Difference between Partnership and Co-Ownership

Partnership and Co-ownership are two different segments in a business which should not be misunderstood. The earlier article on essential features for formation of partnership explains in detail some of the difference between partnership and co-ownership.

Meaning of Partnership and Co-ownership

The mere fact that two or more persons jointly employ their property in a business and share its income does not mean that there is partnership between them. They are called co-owners. For instance, sons who inherit some property from their father, are not partners even though the property was to be managed jointly and its income were to be shared. Such type of relationship is regarded as co-ownership.

A partnership comes into existence only when there is an agreement between the persons to carry on some lawful business and share the profits arising from there.

Example: If the sons of a father enter into an agreement to run a cafe in the building, inherited from their father and share the income thereof, they will be regarded as partners immediately on starting the cafe.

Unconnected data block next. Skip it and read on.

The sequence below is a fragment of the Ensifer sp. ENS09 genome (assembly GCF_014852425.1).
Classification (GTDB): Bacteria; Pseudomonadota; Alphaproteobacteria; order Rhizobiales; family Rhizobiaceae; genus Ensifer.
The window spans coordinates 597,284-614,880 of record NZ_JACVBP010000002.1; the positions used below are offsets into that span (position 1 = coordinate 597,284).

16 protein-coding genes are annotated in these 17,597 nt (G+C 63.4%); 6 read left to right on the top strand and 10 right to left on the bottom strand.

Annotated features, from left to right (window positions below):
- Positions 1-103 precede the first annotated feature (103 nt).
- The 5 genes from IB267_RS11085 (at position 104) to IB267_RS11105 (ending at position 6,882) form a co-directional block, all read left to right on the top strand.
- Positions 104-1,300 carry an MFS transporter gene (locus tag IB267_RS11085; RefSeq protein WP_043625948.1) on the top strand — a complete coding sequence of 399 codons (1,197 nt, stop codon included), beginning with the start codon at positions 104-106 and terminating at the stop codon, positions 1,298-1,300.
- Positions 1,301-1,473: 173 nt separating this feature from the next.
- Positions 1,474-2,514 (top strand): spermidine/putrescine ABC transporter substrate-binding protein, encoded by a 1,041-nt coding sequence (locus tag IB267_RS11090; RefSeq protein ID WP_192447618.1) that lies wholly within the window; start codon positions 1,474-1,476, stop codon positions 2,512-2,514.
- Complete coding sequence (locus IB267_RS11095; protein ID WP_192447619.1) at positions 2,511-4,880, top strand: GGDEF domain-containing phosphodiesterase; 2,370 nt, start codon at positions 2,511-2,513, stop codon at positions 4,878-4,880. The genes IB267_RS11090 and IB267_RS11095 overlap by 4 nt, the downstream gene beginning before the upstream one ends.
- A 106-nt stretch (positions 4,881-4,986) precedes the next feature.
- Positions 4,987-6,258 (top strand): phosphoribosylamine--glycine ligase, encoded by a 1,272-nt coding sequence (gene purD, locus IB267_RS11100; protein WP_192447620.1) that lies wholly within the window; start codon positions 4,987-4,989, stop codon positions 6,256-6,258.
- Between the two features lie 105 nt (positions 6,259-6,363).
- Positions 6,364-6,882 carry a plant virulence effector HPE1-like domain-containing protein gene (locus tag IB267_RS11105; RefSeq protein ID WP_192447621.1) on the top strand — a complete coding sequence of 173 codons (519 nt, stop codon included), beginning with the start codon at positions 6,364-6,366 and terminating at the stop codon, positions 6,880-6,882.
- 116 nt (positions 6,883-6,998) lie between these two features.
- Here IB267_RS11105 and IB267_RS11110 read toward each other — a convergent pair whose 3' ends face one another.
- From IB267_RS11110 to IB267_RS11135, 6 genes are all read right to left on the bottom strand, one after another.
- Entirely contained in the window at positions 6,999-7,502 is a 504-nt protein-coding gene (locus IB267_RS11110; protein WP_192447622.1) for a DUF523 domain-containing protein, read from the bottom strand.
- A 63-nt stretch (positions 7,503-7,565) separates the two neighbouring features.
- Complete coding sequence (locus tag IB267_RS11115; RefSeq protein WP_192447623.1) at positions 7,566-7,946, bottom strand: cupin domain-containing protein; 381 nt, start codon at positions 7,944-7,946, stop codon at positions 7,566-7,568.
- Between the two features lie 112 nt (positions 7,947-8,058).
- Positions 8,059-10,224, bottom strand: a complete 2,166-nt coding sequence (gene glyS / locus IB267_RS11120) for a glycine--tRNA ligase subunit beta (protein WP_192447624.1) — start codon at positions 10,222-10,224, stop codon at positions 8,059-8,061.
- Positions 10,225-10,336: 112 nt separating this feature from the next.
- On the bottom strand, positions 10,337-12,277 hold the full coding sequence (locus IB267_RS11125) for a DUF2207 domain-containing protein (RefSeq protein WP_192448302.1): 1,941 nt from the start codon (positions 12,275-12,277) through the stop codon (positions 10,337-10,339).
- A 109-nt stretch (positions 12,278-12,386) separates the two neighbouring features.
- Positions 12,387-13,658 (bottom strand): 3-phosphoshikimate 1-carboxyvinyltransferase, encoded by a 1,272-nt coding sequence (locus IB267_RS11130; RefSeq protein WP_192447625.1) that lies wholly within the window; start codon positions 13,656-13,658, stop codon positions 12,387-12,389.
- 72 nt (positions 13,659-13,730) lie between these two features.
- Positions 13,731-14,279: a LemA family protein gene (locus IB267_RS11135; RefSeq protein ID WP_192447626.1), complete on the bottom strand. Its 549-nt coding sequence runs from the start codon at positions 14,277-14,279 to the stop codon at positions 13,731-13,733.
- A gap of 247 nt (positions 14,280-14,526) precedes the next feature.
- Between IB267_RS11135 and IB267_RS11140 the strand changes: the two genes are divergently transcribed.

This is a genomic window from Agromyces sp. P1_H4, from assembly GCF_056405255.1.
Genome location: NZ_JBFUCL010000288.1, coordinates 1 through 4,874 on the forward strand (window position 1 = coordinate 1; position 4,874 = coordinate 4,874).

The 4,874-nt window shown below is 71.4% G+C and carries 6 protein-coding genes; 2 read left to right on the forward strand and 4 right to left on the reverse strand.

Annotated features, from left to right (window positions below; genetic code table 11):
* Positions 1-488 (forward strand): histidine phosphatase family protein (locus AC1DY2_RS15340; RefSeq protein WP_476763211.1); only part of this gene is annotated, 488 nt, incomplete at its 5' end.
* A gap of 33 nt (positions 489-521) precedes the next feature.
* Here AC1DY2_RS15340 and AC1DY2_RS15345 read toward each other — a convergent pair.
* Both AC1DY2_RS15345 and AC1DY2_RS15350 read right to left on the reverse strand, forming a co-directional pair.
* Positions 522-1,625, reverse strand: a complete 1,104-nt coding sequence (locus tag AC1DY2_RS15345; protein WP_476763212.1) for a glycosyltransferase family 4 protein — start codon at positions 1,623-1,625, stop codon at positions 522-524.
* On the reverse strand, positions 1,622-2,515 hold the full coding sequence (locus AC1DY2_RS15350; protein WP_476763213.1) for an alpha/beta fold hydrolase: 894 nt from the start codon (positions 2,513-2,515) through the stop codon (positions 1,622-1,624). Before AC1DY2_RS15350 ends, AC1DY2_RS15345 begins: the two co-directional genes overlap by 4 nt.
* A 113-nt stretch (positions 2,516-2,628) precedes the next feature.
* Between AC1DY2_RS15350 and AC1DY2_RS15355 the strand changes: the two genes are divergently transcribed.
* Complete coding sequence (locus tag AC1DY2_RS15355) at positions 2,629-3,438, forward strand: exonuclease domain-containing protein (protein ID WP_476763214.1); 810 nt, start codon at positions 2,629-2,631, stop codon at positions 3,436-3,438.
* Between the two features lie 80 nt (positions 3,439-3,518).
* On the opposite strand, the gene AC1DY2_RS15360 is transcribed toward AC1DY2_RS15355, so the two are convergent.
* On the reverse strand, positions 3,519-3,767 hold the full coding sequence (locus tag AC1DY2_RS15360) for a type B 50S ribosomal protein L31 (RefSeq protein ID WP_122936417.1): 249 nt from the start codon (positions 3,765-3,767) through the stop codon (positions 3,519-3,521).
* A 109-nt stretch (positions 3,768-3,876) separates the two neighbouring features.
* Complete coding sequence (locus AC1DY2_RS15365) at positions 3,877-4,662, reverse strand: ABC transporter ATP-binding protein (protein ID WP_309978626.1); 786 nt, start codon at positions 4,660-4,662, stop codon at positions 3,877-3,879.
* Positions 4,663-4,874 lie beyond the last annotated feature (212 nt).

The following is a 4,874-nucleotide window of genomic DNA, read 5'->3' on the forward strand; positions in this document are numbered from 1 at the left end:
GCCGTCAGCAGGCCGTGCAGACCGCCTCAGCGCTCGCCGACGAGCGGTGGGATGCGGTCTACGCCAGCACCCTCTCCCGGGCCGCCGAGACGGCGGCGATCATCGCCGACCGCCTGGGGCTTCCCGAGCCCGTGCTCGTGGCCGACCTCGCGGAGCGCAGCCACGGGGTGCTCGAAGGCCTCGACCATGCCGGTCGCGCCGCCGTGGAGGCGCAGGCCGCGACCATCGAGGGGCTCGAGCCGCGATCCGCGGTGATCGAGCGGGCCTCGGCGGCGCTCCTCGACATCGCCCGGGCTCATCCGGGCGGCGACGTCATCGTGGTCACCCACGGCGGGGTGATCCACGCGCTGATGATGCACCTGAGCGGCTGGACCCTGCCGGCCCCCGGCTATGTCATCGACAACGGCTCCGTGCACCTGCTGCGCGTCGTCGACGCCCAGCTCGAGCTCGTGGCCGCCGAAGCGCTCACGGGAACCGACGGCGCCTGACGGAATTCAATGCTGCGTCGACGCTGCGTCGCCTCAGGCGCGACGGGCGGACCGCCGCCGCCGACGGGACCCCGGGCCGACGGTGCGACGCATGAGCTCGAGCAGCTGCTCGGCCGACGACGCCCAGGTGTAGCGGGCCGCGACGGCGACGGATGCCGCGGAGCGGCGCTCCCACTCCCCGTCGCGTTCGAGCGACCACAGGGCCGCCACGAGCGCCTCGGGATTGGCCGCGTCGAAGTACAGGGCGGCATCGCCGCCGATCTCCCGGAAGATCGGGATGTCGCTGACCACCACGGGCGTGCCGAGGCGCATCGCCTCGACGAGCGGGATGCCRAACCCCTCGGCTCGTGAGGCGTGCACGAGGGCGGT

Difference between Partnership and Co-ownership

Partnership vs Co-ownership

Image: Partnership vs Co-ownership

Difference between partnership & co-ownership can be summed up in the following six points.

1. Agreement: Co-ownership is not necessarily the result of an agreement, but a partnership is bound by the terms of agreement between partners.

2. Sharing of Profit and Loss: Terms of Co-ownership may not be based on profit and loss, but partnership is based on profit and loss of the business, as the former does not necessarily involve carrying on of a business, whereas a partnership does.

3. Transfer of Interest: A co-owner can transfer his interest to a total stranger without the knowledge of the other co-owners. But in a partnership, a partner cannot transfer such an interest on his own without the knowledge and consent of all other partners.

4. Lien on Property: A co-owner has no lien on the property co-owned, neither for expenses nor for what may be due from the others as their share of a common debt, but a partner has.

5. Maximum number of Partners & Owners: In co-ownership there is no pre defined limit for maximum number of co-owners. But if a firm is engaged in financial services, the maximum number of partners should not exceed 10. If the firm is engaged in other businesses, the maximum number of partners shall be up to 20.

6. Claim of partition of property: Under the terms of co-ownership, a co-owner can claim partition of property owned by other co-owner. Whereas in a partnership, a partner cannot exercise such a right. He can sue the other partners for his share in the property of the firm only in the event of the dissolution of firm.

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